All Fun and Games (Almost)
The Value of High-Tech Incentives
By William Flanagan
Technology has its usefulness in the business world. But its function as a distraction from the everyday grind might be its most valuable asset, especially when it comes to attracting and motivating program participants.
There are two things people use technology for: One is to make life easier.
From the days of the desktop calculator to the emergence of the notebook computer and the cell phone, technology has been making life easier on business people on a daily basis—even to the point that it gets hard to keep up.
"With a constantly changing technology market, consumers strive to be on top of current trends," said Olivier Jammaers, merchandising manager for Rymax Marketing Services Inc., one of the largest national manufacturers' representatives in the incentive industry. "Consumers can't get enough of the latest and greatest—there's always some 'cool' gadget that can be upgraded and enhanced to make our daily lives less complicated."
The other use for technology, despite any veiled excuses from consumers, is simply for fun. And that may be the main reason people are attracted to high-tech products in their company's incentive programs and catalogs.
According to Michelle Smith, vice president of business development at Glendale, Calif.-based O.C. Tanner, it is high-tech products' ability to deliver both fun and function that ensure their perennial popularity in incentive programs.
"By their very nature, they help us do our jobs more effectively and efficiently (think computers and GPS devices), as well as optimizing our recreational time (home-theater systems and portable electronics) and easily sharing our experiences with extended family and friends (digital cameras and photo printers)," she said. "As time-strapped as we all are, that's a great benefit that resonates with most people and makes electronics an attractive award."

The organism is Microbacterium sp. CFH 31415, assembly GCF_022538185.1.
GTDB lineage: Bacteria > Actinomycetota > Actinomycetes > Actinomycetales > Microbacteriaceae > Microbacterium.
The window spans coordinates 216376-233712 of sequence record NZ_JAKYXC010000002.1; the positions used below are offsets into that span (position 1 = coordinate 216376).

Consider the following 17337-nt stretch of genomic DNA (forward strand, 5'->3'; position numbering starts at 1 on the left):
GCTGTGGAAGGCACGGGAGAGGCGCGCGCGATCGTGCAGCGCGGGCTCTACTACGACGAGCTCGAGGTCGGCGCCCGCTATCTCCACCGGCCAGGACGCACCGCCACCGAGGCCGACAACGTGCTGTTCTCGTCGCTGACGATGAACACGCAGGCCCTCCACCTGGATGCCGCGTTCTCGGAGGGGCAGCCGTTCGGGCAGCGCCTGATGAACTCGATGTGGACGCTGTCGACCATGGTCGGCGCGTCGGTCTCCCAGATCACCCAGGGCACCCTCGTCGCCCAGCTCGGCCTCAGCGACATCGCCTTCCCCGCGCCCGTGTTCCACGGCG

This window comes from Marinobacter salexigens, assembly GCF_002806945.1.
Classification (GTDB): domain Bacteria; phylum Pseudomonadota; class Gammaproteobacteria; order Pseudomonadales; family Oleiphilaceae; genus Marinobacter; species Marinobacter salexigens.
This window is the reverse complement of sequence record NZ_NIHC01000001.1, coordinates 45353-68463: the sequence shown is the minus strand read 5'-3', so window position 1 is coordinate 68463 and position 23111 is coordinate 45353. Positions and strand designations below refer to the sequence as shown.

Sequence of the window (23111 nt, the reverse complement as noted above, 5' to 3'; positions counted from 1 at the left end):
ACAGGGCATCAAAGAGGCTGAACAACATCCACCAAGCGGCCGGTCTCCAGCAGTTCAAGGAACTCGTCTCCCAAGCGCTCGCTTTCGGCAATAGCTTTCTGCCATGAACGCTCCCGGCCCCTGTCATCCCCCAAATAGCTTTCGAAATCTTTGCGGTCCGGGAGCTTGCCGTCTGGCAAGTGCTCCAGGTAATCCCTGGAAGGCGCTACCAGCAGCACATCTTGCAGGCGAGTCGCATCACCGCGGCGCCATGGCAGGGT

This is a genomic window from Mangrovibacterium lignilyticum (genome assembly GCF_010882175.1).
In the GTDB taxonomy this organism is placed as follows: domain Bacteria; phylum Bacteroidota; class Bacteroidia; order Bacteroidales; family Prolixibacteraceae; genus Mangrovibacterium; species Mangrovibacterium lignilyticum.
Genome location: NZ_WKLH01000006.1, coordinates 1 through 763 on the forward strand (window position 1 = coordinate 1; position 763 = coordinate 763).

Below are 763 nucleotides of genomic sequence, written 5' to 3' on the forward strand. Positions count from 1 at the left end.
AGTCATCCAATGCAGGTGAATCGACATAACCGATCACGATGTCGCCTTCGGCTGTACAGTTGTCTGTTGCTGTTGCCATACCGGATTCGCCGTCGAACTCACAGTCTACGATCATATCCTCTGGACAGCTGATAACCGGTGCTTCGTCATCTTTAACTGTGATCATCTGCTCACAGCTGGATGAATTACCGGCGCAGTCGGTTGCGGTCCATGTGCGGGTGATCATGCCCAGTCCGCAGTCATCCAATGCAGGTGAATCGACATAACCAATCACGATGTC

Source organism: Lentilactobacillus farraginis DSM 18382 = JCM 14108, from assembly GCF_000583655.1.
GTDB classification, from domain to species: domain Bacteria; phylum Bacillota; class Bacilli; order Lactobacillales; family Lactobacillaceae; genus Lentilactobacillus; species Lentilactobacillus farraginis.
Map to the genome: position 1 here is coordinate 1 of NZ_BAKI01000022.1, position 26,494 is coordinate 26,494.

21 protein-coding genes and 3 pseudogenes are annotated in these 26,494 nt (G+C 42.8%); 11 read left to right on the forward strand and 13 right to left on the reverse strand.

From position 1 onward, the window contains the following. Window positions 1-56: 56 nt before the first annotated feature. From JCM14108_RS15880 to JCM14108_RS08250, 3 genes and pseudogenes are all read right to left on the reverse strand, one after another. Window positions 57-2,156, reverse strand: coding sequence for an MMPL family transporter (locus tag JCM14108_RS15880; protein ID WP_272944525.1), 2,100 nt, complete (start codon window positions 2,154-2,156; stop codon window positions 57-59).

The speed with which new high-tech products are developed also makes this category of merchandise a top choice for award-winners and program planners alike, Smith added.
"High-tech is one category that continues to advance at lightning speed, so fairly soon after receiving a high-tech award, there is almost always a new version with additional bells and whistles available," she said. "This leads to repeat redemptions as program participants upgrade to the newer features."
With the wide range of choice available in high-tech products, it makes sense to include as many types of products as possible in just about any type of incentive program. Smith said that the only program where electronics are not the best fit are "milestone" types of rewards, such as retirement, years of service or recognition of a corporate or professional milestone.
"Those program awards should be something enduring that memorializes the event or achievement for years to come," she explained. "The rapid rate in which high-tech products become outdated diminish their appropriateness for optimizing the timelessness of the award in these programs."
For other types of programs, it is important to lead your program participants by the hand through their various options, because staying on top of the latest developments in technology is beyond many people's scope. In fact, it may be beyond your scope, so ask your partners—manufacturers, manufacturers' reps and incentive houses—for help in determining the right mix of products.
"Keeping up with the latest technological advances is a challenge," Smith said. "I've seen award winners' eyes glaze over and smiles fade when they get a look at the 2-inch-thick product manual. This is an area where incentive provider partners need to lead the way for our clients to help them select award choices that will excite, not overwhelm, their program participants.
"Getting the award mix right for the participant group has always been important, but with high-tech there are more opportunities for a misstep, due to some of the complexity," she added. "It's even more important to think through the award options for your program. One way to overcome any obstacles for award-winners is to bundle the award with setup and installation support from a high-tech service/support provider."